These original Kirt's Cogitations™ may be reproduced
(no more than 5, please) provided proper credit is given to me, Kirt Blattenberger.
here to return to the Table of Contents.
Cog·i·ta·tion [koj-i-tey'-shun] – noun: Concerted
reflection; meditation; contemplation.
Kirt [kert] – proper noun: RF Cafe webmaster.
MSI - A Trip Back
In the days of yore, many, if not most, of the large
aerospace/defense companies operated campus-style groups of buildings that occupied huge amounts of real estate.
Under those collective roofs, virtually every form of trade and profession was practiced. Accountants, engineers,
scientists, electricians, librarians, nurses and maybe even a doctor, managers, plumbers, writers, cooks,
carpenters, gardeners, assembly line workers, HVAC technicians, and machinists, to name just a few, carried out
their duties. Each group had its own facilities spread around the campus, and together, entire systems were
conceived of, designed, built, tested and shipped. Those places were cities unto themselves.
Now, you would be forgiven for thinking the previous text was a lead-in to lamentation of the virtually total
disappearance of such conglomerations due to the devolution of the defense industrial complexes in the country,
but it is not. That is not to say the situation is not deserving of a good lamentation. I will save that for a
later time. Instead it is a segue into waxing nostalgic over the times when you could cruise through the various
areas of the facility and get a first-hand look at all the incredibly skilled operations that went into creating
the wonderful systems that were produced under those roofs. In particular, I speak of the machine shops.
Although I ultimately chose electronics for a lifelong profession, going the mechanical engineering route would
have been equally satisfying since I have always had a great appreciation for complex machined assemblies.
Watching the CNC machines in the shop at the Westinghouse Oceanic Division (Annapolis, MD) turn out perfectly
smooth, parabolic aluminum molds for casting polyurethane nose caps for the MK series torpedoes was mesmerizing.
The way the lathes turned out perfectly cut threads on discs a foot or more in diameter had to be seen to be fully
appreciated. Sheet metal assemblies were fully cut and punched first and then bent into final form with all the
edges and holes falling into perfect alignment. It is truly an art form as well as a trade. If not for being a
safety hazard, I might have expected the guys there to wear ponytails and sandals with tie-dyed shirts (come to
think of it, some did – except the sandals).
Anyway, my point is that last week I had the opportunity to relive those times while spending about an hour
touring the machine shop at
Machine Specialties, Incorporated (MSI), where my, daughter,
Sally, works as a Logistics Specialist. MSI employs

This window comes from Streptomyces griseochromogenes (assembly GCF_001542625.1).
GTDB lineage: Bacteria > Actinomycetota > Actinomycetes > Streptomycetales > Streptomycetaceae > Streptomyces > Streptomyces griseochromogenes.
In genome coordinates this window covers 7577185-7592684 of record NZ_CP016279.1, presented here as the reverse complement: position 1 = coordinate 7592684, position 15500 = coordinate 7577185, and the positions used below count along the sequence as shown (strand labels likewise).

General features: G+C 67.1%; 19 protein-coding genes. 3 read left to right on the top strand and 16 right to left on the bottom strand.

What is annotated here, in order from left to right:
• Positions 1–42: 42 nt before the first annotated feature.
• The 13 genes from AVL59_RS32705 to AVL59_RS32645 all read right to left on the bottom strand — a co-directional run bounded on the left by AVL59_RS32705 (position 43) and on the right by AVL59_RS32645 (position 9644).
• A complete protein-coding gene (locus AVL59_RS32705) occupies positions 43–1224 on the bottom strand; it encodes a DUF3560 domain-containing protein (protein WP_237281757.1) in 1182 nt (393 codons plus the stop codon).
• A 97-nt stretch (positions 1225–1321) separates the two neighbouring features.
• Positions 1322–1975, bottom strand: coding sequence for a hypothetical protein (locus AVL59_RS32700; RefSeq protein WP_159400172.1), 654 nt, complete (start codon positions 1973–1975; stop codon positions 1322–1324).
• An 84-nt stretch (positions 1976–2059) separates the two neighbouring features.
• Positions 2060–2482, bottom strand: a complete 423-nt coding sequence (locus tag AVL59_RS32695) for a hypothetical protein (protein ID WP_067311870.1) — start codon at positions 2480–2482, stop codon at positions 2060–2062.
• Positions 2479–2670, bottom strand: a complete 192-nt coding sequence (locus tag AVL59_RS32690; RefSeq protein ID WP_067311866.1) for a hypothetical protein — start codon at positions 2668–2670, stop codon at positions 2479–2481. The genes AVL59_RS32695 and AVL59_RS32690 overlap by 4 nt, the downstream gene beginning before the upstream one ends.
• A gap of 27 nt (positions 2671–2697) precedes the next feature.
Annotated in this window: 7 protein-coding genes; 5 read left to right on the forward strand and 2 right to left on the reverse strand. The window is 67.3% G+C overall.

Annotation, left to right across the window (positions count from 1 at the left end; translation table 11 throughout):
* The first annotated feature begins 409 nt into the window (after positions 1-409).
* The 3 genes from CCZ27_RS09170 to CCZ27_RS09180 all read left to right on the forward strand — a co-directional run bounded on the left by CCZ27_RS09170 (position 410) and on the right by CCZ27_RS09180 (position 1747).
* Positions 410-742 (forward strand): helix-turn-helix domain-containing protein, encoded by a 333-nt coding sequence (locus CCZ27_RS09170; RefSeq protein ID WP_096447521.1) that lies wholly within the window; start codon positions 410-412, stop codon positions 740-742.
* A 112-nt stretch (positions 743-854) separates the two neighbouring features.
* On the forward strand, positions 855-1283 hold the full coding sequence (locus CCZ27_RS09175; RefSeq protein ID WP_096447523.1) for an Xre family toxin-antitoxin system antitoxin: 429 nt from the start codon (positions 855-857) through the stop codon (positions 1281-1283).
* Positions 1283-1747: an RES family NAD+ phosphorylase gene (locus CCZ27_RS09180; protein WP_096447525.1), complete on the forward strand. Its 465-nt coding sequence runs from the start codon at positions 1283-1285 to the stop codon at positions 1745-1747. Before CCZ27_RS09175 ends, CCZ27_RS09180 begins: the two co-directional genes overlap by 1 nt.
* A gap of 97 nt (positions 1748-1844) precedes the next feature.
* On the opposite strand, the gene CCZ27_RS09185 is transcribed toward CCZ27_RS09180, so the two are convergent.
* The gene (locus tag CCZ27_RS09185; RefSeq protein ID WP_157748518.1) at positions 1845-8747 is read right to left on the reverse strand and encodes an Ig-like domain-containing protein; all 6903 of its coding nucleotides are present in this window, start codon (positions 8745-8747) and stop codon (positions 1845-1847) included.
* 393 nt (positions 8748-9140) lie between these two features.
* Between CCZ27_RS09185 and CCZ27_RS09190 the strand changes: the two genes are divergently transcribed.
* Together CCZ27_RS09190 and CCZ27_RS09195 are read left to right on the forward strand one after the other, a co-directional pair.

about 35 machinists who make some of the most impressive mechanical parts that I have seen in a long time. Their
building is outfitted with mostly automated equipment that is computer-driven, but that does not diminish the
necessary skills of the people who operate it. In fact, according to the shop supervisor, finding guys with the
requisite skills is getting increasingly difficult. Machinists as far way as Florida have been recruited to fill
the positions there.
One notable difference in the shop at MSI from the ones I remember is that just about
every machine features an actual work area that is fully enclosed so that no moving parts are exposed during the
machining operations. Even interchangeable tooling is done under computer control from within the enclosure.
Surely this is a result of the huge effort to reduce the number of often gruesome accidents that used to occur way
too often years ago. I remember having to watch safety procedure films (no videos then) with testimonials from
people that had lost eyes, fingers, limbs or other body parts as a result of avoidable actions. It is good to see
that such progress has been made.
I will end my trip down Memory Lane with the noting of one machine in particular that I had never seen
before, but that performs an amazing feat – the
Electrical Discharge Machine
(EDM). Now, this is not a device for testing the survivability of integrated circuits when exposed to high
voltage discharges (ESD/EOS). Rather, it is a machine that feeds a thin brass wire with high voltage applied to a
grounded metal part and removes metal by melting away the unwanted material. The process is achieved without the
brass adhering to the part, and the finished surface is nearly as smooth as if it had been polished – no scarring
or pitting or evidence of facets. It has the added benefit of locally hardening the surface. I was shown examples
of complex 3-dimensional parts that had been made, including a tiny device that looked like a part of a metering
nozzle with extremely thin slots cut through it (they could not say what it was – the old, "I could tell you, but
then I’d have to kill you" thing).
It was nice to get to see another part of "the big picture" again. We are so specialized anymore that it is easy
to forget the genius that goes into the rest of our products.
Your comments are welcome